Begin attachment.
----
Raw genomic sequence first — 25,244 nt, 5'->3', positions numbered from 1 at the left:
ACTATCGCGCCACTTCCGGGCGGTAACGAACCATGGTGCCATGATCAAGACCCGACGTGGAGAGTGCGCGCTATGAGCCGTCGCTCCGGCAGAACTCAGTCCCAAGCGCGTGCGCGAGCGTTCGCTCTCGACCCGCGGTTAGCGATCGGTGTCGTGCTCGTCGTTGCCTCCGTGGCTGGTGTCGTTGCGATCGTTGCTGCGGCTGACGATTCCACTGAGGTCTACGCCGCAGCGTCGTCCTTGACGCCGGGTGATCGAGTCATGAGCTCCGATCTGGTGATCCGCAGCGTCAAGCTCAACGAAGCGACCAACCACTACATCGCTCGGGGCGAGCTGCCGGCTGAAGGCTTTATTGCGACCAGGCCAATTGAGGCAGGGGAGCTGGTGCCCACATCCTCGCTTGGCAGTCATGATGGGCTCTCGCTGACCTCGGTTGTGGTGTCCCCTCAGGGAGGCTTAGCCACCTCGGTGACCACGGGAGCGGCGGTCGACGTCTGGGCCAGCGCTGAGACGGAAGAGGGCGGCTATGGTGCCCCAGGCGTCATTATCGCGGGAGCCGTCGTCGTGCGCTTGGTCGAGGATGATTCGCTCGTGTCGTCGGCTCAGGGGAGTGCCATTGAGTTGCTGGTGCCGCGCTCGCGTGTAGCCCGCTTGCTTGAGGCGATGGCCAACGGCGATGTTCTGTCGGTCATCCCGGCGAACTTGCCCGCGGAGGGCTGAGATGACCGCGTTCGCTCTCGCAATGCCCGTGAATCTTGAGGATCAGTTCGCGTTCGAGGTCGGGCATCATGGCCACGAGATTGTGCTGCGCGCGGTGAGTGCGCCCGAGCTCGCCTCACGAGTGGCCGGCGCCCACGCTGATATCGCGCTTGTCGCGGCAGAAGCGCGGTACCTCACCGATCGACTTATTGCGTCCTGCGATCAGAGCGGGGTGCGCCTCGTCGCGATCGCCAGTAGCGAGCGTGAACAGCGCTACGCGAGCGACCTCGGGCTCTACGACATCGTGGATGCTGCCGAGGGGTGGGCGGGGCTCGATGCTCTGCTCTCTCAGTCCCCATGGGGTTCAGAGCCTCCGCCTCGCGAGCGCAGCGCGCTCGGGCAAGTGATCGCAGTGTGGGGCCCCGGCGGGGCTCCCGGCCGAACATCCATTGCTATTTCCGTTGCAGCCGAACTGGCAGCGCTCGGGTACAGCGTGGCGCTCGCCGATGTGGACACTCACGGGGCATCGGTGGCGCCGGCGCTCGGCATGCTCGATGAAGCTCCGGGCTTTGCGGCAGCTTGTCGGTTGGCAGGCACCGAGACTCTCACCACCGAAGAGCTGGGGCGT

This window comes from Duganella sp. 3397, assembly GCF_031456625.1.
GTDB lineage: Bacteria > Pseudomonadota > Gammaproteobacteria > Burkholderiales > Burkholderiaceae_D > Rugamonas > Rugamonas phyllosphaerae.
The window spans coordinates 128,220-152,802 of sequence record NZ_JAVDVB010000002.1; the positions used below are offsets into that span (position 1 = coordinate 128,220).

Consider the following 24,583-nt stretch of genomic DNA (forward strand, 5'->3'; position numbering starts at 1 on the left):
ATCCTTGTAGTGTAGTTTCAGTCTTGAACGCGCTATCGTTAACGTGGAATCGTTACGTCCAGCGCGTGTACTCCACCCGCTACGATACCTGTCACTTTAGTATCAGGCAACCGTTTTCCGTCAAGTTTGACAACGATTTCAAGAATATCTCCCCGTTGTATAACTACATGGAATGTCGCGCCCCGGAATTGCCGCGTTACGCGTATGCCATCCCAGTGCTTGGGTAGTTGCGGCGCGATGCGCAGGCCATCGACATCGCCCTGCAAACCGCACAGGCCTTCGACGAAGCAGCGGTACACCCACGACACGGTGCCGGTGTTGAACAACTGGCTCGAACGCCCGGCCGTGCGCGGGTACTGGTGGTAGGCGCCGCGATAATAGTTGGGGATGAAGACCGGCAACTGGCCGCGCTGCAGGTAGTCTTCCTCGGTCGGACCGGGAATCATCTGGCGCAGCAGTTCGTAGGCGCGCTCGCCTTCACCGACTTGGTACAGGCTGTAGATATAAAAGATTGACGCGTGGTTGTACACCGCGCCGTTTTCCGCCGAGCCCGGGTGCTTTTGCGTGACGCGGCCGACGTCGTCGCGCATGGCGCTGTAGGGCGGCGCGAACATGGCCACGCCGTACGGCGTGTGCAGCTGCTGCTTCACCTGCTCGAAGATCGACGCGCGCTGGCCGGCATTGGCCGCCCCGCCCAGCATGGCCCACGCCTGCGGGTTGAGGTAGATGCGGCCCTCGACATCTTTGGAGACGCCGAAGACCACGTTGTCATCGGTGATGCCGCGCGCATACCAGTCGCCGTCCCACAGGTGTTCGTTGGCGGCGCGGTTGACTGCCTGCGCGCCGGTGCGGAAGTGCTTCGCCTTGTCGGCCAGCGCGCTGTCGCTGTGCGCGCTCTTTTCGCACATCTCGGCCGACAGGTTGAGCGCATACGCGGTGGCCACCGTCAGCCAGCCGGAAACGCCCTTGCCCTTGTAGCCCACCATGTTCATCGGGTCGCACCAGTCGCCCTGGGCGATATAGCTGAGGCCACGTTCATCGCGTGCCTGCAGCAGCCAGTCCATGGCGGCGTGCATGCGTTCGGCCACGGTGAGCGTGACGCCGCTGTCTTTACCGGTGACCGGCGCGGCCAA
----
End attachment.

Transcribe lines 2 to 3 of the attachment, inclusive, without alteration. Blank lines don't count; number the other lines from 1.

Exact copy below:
ACTATCGCGCCACTTCCGGGCGGTAACGAACCATGGTGCCATGATCAAGACCCGACGTGGAGAGTGCGCGCTATGAGCCGTCGCTCCGGCAGAACTCAGTCCCAAGCGCGTGCGCGAGCGTTCGCTCTCGACCCGCGGTTAGCGATCGGTGTCGTGCTCGTCGTTGCCTCCGTGGCTGGTGTCGTTGCGATCGTTGCTGCGGCTGACGATTCCACTGAGGTCTACGCCGCAGCGTCGTCCTTGACGCCGGGTGATCGAGTCATGAGCTCCGATCTGGTGATCCGCAGCGTCAAGCTCAACGAAGCGACCAACCACTACATCGCTCGGGGCGAGCTGCCGGCTGAAGGCTTTATTGCGACCAGGCCAATTGAGGCAGGGGAGCTGGTGCCCACATCCTCGCTTGGCAGTCATGATGGGCTCTCGCTGACCTCGGTTGTGGTGTCCCCTCAGGGAGGCTTAGCCACCTCGGTGACCACGGGAGCGGCGGTCGACGTCTGGGCCAGCGCTGAGACGGAAGAGGGCGGCTATGGTGCCCCAGGCGTCATTATCGCGGGAGCCGTCGTCGTGCGCTTGGTCGAGGATGATTCGCTCGTGTCGTCGGCTCAGGGGAGTGCCATTGAGTTGCTGGTGCCGCGCTCGCGTGTAGCCCGCTTGCTTGAGGCGATGGCCAACGGCGATGTTCTGTCGGTCATCCCGGCGAACTTGCCCGCGGAGGGCTGAGATGACCGCGTTCGCTCTCGCAATGCCCGTGAATCTTGAGGATCAGTTCGCGTTCGAGGTCGGGCATCATGGCCACGAGATTGTGCTGCGCGCGGTGAGTGCGCCCGAGCTCGCCTCACGAGTGGCCGGCGCCCACGCTGATATCGCGCTTGTCGCGGCAGAAGCGCGGTACCTCACCGATCGACTTATTGCGTCCTGCGATCAGAGCGGGGTGCGCCTCGTCGCGATCGCCAGTAGCGAGCGTGAACAGCGCTACGCGAGCGACCTCGGGCTCTACGACATCGTGGATGCTGCCGAGGGGTGGGCGGGGCTCGATGCTCTGCTCTCTCAGTCCCCATGGGGTTCAGAGCCTCCGCCTCGCGAGCGCAGCGCGCTCGGGCAAGTGATCGCAGTGTGGGGCCCCGGCGGGGCTCCCGGCCGAACATCCATTGCTATTTCCGTTGCAGCCGAACTGGCAGCGCTCGGGTACAGCGTGGCGCTCGCCGATGTGGACACTCACGGGGCATCGGTGGCGCCGGCGCTCGGCATGCTCGATGAAGCTCCGGGCTTTGCGGCAGCTTGTCGGTTGGCAGGCACCGAGACTCTCACCACCGAAGAGCTGGGGCGT

This window comes from Duganella sp. 3397, assembly GCF_031456625.1.